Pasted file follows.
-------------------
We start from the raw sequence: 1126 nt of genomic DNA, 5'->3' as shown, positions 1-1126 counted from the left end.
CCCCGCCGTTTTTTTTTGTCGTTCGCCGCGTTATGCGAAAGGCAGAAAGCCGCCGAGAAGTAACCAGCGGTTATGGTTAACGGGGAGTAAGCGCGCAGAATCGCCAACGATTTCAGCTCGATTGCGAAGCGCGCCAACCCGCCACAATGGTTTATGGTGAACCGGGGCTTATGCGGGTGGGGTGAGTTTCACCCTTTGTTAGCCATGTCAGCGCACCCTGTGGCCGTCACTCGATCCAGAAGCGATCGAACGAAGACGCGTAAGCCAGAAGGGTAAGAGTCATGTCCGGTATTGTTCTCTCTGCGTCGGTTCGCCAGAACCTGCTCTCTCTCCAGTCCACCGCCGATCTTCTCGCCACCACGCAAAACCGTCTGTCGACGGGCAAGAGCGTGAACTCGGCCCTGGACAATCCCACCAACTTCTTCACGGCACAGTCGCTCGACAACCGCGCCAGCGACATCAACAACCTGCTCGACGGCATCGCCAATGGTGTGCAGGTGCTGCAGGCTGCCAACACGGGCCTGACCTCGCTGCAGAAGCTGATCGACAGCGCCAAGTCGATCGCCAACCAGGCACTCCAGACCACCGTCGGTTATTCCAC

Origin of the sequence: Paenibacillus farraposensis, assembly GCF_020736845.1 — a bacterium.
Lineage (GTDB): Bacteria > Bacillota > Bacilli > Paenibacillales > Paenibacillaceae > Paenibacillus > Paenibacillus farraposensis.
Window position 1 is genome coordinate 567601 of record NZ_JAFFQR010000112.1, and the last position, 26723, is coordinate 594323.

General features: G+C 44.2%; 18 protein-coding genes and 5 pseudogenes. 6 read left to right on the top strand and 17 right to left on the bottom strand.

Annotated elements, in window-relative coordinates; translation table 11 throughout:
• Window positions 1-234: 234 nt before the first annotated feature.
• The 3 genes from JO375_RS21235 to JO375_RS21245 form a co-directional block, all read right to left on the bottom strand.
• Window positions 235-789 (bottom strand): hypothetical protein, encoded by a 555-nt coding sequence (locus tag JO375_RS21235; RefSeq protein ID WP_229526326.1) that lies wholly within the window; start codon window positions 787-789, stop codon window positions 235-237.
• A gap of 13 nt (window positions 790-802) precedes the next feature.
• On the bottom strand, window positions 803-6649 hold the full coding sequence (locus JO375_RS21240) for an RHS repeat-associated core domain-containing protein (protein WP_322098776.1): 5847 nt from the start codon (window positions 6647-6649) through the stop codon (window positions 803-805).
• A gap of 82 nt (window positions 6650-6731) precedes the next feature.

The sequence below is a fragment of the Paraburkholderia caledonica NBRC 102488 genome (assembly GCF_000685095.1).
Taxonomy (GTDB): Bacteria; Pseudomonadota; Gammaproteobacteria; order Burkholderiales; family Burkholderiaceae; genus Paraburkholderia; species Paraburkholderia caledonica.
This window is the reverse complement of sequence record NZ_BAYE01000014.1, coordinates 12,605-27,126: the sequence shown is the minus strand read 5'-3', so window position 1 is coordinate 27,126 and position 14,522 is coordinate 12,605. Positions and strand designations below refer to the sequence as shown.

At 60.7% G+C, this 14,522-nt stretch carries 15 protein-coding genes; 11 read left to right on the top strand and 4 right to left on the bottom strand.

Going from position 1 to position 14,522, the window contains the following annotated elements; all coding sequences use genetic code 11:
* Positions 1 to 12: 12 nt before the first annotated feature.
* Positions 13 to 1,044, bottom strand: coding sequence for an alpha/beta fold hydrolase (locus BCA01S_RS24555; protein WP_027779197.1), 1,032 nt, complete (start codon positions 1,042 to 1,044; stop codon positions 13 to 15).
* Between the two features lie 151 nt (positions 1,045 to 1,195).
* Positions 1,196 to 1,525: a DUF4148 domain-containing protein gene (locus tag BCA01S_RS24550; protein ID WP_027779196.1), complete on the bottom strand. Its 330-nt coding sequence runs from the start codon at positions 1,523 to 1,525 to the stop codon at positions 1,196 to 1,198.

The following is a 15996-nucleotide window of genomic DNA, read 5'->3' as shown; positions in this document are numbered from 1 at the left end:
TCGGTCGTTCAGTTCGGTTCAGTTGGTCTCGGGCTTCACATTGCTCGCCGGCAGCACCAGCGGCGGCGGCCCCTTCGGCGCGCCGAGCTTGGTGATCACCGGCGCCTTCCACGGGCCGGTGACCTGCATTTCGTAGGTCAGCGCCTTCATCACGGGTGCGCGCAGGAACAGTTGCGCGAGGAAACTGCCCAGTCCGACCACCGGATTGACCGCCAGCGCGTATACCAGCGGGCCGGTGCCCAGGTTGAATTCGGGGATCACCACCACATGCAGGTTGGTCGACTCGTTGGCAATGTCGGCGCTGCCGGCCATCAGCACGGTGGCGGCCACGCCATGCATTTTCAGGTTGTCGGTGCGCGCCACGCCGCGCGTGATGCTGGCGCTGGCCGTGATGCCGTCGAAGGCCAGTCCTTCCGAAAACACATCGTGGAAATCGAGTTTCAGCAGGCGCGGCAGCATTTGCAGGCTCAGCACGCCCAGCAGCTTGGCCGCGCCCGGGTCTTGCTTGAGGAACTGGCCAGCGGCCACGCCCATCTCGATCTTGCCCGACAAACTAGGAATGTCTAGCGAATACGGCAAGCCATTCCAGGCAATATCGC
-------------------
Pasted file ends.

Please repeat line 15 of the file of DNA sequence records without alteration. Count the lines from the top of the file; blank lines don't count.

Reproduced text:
Taxonomy (GTDB): Bacteria; Pseudomonadota; Gammaproteobacteria; order Burkholderiales; family Burkholderiaceae; genus Paraburkholderia; species Paraburkholderia caledonica.